Fine map of a section of Tibet, illustrating "The Pundit's Journey" through the region, with the accompanying article from the Journal of the Royal Geographical Society, entitled Geographical Discoveries in Tibet.
The journey was described in the Journal of the Royal Geographical Society as,
among the most important, as regards geographical discovery, that has been made in the present century. For the first time the vast lacustrine plateau of Tibet has been traversed by an educated traveler, who was able to take observations and describe what he saw; and thus a great increase has been made to our scanty knowledge of Tibet.
The map illustrates the final expedition of Nain Singh Rawat for the Great Trigonometric Survey and accompanied the Account of the Pundit's Journey in Great Tibet from Leh Ladakh to Lhasa and of his Return to India via Assam. As noted in the description of his expedition by Captain H. Trotter, as published in the Journal of the Royal Geographical Society in June 1876,
His instructions were to proceed by a much more northerly route than the one he had previously followed. From Lhasa he was to endeavour to get attached to the caravan which proceeds thence every three years to Pekin. If he failed in accomplishing this, he was to endeavour to return to India by an easterly route from Lhasa, down the course of the Brahmaputra if possible.
The map illustrates the route taken through the region in red, while providing a fine general overview.
The Pundit Nain Singh Rawat
Nain Singh was born in Milam village of Munsyari tehsil in the Pithoragarh district of Uttarakhand on October 21, 1830. His father Amar Singh was known as Lata Buda, and grandfather Dham Singh Rawat was a big landlord, who was rewarded Jagir (land) in Golma and Kotal villages by the Kumauni King Deepchandra in 1735.
Most of his early education was held at home. After leaving school, Nain Singh helped his father in their traditional trans-border trade between India and Tibet. During the trade, he visited several trade centers in Tibet with his father, learnt the Tibetan language, customs and manners, and became familiar with the Tibetan people. This knowledge of Tibetan language, local customs, and protocols helped Nain Singh during his future survey missions.
1. Schlagintweit Brothers’ Expedition (1855-1857). At the age of 25, Nain Singh was first recruited by the German geographers, Schlagintweit Brothers. Baron Humboldt had sent these German scientists to the office of Survey of India, which reluctantly allowed them to proceed for the survey. Adolf and Robert Schlagintweit met old Deb Singh Rawat in the Johar valley, who advised them to recruit three members of his family for their expedition – Man Singh Rawat (Mani Compasi), Dolpa Pangtey and Nain Singh Rawat. Nain Singh’s first exploration journey was with these Germans from 1855 to 1857. During this mission, he travelled to Mansarovar and Rakastal lakes in Tibet, then further to Gartok and Ladakh.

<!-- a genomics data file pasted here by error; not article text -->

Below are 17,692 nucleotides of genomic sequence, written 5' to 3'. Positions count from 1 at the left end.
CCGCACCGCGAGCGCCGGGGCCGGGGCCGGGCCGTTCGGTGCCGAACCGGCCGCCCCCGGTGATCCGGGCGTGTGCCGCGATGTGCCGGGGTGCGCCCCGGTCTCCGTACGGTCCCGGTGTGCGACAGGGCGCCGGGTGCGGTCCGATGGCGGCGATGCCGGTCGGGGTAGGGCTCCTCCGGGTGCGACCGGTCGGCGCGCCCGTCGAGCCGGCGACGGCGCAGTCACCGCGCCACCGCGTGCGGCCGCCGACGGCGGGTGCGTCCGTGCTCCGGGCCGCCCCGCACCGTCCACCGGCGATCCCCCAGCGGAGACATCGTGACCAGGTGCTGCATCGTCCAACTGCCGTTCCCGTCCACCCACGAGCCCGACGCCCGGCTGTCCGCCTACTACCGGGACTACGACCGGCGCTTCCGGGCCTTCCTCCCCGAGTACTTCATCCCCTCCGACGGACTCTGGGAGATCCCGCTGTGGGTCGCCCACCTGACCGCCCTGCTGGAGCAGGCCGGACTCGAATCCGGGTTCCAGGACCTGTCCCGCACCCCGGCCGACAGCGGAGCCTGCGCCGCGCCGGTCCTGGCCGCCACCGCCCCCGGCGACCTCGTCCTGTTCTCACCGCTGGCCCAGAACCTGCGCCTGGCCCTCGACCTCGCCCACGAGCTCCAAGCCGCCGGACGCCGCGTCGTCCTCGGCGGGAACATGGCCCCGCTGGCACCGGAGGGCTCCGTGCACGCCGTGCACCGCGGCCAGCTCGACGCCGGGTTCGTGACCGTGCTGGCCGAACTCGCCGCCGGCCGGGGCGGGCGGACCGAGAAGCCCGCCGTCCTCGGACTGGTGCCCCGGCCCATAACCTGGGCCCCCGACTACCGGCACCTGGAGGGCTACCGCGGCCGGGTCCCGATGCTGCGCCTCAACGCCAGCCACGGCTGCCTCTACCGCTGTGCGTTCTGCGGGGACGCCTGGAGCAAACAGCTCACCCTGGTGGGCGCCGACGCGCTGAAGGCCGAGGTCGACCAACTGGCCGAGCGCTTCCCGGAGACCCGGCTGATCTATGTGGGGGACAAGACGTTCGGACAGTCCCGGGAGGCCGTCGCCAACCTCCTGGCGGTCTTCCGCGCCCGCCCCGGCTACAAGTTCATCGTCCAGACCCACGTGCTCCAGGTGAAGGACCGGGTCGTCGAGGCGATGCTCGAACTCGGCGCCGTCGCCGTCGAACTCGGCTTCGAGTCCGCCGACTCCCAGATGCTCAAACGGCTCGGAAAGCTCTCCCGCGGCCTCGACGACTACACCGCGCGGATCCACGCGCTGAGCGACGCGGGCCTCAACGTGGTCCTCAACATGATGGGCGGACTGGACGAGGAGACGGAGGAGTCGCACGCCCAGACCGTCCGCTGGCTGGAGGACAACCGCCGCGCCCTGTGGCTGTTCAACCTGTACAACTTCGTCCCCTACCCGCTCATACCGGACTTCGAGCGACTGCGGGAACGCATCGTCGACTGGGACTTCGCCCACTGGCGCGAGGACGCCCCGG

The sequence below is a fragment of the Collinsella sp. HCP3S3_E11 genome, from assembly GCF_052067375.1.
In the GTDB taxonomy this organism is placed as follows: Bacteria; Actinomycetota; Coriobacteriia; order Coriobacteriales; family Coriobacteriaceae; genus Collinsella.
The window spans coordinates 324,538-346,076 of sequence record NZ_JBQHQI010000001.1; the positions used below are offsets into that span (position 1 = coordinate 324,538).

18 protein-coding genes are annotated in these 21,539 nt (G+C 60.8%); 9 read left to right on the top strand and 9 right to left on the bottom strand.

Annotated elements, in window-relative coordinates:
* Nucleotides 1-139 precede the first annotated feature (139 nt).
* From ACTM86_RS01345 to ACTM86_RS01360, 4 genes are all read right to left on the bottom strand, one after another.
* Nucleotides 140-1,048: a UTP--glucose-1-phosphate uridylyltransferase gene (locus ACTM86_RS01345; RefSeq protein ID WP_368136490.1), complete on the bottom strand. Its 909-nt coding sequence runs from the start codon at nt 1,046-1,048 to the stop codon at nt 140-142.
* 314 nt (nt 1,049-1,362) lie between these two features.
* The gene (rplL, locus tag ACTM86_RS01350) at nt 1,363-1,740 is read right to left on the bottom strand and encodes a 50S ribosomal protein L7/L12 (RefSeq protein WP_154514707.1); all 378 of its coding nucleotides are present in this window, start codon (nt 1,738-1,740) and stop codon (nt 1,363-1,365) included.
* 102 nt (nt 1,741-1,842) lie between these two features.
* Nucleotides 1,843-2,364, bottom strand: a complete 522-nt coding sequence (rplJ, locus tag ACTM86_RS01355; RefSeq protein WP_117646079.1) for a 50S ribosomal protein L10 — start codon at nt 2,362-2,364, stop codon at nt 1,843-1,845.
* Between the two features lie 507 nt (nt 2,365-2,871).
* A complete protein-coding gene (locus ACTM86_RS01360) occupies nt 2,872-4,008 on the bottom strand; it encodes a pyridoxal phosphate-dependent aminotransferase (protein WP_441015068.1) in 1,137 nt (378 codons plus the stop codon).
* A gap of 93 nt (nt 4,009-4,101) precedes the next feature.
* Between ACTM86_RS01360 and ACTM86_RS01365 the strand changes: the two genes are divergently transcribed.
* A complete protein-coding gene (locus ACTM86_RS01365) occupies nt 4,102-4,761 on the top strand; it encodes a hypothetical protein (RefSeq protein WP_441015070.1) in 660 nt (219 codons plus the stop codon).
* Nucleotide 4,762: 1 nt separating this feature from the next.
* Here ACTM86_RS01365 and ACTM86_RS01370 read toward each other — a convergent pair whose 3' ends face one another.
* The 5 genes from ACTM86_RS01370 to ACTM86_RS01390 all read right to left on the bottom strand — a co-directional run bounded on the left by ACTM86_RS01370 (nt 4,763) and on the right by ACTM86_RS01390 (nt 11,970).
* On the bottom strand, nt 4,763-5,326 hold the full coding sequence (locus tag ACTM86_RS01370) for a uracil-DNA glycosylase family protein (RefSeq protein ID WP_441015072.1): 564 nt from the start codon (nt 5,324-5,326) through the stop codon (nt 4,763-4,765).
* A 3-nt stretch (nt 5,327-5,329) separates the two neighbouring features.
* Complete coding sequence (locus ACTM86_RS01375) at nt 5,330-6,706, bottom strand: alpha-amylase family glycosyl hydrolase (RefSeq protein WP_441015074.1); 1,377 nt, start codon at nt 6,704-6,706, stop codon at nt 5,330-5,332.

2. Education Department (1858-1863). After the expedition with the Schlagintweit Brothers, Nain Singh joined the Education Department as a teacher at the Government Vernacular School in his village Milam in 1858. Later, he was appointed as the headmaster of this school, where he served till early 1863. During those days, people commonly used to address to the teachers with the name “Pundit” (Knowledgeable Person).
3. Great Trigonometrical Survey (1863-1875). In 1862-63, Education Officer Edmund Smyth was in correspondence with Captain Montgomery to recruit some trustworthy natives as explorers for the Great Trigonometrical Survey. On the recommendation of Edmund Smyth, Nain Singh and Mani Singh Rawat were selected for this expedition at a starting salary of rupees twenty a month. Nain Singh worked in the active service of the Great Trigonometrical Survey from 1863-1875. Nain Singh was given code names "Chief Pundit" or "No. 1" for this clandestine expedition by the survey officials. He not only worked as a surveyor in the GTS, but also trained many surveyors and explorers for other expeditions.
Nain Singh Rawat as a surveyor in the Great Trigonometrical Survey made the following important expeditions from 1865 to 1875 :
- 1865-66 : Kathmandu – Lhasa – Mansarovar Lake.
- 1867 : Origin of Sutlej and Indus rivers, and Thok Jalung (Tibet).
- 1870 : Douglas Forsyth’s First Yarkand – Kashgar Mission.
- 1873 : Douglas Forsyth’s Second Yarkand – Kashgar Mission.
- 1874-75 : Leh – Lhasa – Tawang (Assam).
Nain Singh Rawat explored most of the unknown territories of the Central Asia and Tibet beyond the Great Himalayas. His collected scientific information about the geography of these regions provided a major contribution in the mapping of the Central Asia.
For his extraordinary achievements and contributions, Nain Singh was honored with many awards by the Royal Geographical Society, the Paris Geographical Society, and other European institutions. The survey journeys of Nain Singh got place in many books, magazines, and research papers of different languages around the globe.
Colonel Yule, addressing the Royal Geographic Society at the time of its presentation of the Society's Gold Medal to Nain Singh, said, "It is not a topographical automaton, or merely one of a great multitude of native employees with an average qualification. His observations have added a larger amount of important knowledge to the map of Asia than those of any other living man!"